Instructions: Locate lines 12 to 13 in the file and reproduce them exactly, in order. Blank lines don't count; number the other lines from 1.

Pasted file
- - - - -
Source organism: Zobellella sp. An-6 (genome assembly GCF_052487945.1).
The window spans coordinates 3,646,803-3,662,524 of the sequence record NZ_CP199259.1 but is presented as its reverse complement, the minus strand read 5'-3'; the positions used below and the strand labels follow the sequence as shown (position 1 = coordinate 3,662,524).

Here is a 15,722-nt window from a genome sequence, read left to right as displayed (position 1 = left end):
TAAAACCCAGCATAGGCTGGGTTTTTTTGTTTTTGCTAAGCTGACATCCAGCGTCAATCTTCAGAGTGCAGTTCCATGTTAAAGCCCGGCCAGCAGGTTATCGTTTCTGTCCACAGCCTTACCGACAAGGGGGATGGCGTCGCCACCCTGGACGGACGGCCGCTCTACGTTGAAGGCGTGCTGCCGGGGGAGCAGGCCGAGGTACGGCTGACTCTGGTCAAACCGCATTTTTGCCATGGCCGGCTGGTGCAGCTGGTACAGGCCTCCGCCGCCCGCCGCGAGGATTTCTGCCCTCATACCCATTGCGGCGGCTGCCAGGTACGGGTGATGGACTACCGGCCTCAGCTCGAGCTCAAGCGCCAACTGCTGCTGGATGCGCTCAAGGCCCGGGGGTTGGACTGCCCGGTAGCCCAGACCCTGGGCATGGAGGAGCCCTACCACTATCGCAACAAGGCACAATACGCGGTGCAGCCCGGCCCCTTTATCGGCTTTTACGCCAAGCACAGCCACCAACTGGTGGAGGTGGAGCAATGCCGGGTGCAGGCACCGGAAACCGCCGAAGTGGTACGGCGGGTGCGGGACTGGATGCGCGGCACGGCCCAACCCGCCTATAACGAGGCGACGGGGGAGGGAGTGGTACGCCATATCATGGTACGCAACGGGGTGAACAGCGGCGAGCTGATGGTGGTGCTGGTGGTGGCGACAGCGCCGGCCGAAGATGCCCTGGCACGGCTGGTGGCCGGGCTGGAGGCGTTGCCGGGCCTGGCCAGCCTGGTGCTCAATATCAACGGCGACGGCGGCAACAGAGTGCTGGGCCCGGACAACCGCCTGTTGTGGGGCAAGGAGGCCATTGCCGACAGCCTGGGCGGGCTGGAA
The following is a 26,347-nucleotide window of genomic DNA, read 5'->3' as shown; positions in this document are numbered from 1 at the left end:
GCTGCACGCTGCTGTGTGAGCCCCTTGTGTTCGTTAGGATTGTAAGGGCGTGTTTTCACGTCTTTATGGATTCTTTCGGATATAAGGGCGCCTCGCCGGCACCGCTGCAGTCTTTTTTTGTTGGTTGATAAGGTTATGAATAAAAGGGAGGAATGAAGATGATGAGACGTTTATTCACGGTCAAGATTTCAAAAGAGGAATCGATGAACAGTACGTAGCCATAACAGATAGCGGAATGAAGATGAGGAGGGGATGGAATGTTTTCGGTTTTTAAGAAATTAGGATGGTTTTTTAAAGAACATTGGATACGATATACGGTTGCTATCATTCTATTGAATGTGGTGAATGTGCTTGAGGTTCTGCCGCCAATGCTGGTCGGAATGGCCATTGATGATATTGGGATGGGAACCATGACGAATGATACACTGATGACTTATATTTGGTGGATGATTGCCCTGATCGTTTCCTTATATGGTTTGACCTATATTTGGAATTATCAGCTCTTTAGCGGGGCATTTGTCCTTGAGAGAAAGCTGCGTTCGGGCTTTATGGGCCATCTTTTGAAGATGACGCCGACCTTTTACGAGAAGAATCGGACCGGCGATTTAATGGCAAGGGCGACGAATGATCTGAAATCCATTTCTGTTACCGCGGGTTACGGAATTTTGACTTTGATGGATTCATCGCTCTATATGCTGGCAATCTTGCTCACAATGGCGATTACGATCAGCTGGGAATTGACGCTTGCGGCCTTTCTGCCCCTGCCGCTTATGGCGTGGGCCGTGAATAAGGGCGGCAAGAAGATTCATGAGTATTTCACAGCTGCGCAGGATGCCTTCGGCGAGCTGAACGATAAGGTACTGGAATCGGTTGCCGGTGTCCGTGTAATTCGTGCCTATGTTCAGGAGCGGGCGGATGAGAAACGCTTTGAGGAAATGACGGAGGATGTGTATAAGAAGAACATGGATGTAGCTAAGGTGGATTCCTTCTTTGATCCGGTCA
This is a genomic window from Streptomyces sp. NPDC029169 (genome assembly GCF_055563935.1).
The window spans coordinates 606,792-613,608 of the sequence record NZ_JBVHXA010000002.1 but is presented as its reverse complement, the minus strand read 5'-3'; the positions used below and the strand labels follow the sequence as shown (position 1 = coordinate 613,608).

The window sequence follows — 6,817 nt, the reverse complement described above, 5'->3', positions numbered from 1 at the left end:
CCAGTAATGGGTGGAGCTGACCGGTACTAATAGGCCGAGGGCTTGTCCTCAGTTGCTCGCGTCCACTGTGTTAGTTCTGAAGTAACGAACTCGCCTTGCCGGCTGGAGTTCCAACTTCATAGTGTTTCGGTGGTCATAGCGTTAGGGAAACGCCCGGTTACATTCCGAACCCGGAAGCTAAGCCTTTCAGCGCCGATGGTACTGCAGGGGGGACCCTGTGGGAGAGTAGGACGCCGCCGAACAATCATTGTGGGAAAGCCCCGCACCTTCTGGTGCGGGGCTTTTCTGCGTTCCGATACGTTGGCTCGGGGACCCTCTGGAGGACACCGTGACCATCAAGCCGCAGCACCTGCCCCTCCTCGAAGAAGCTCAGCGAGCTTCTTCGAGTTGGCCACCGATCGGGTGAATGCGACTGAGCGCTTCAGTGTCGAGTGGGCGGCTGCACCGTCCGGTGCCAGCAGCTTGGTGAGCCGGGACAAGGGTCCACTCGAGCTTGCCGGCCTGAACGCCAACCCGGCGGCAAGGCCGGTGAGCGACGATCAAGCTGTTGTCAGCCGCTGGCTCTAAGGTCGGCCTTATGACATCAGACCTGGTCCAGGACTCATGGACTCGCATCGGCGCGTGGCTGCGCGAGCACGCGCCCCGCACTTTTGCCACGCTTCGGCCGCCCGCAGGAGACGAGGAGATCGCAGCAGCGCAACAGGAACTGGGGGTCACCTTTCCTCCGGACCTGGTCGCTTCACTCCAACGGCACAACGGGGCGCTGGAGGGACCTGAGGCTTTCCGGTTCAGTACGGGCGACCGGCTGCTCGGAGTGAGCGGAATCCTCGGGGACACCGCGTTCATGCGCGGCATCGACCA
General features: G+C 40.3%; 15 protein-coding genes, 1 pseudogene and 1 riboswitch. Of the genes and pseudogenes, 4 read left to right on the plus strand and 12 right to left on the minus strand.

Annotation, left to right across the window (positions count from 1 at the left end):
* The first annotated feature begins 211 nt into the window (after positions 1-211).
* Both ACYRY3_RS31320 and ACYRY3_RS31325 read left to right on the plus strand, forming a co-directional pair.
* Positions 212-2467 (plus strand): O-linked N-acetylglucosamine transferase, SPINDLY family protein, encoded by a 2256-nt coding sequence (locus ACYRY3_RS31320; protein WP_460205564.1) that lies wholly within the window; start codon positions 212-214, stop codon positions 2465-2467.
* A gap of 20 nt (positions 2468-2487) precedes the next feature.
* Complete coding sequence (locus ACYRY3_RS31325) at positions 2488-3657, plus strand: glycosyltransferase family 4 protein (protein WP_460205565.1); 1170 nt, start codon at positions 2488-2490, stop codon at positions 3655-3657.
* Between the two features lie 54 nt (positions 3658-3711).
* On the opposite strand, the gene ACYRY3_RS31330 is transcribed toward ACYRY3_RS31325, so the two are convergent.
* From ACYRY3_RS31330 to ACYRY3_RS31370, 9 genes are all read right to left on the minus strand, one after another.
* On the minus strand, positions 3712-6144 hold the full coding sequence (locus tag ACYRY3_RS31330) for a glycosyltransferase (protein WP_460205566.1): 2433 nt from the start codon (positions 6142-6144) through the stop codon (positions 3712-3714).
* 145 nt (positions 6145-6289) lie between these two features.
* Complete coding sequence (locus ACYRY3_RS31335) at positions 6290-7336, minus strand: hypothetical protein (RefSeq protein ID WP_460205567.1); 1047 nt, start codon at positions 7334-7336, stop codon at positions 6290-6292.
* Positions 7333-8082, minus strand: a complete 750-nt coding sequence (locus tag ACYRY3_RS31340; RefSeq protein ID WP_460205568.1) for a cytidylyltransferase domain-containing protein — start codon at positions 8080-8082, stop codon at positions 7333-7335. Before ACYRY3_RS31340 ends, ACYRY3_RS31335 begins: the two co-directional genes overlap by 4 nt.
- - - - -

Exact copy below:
Annotation, left to right across the window (positions count from 1 at the left end):
* The first annotated feature begins 211 nt into the window (after positions 1-211).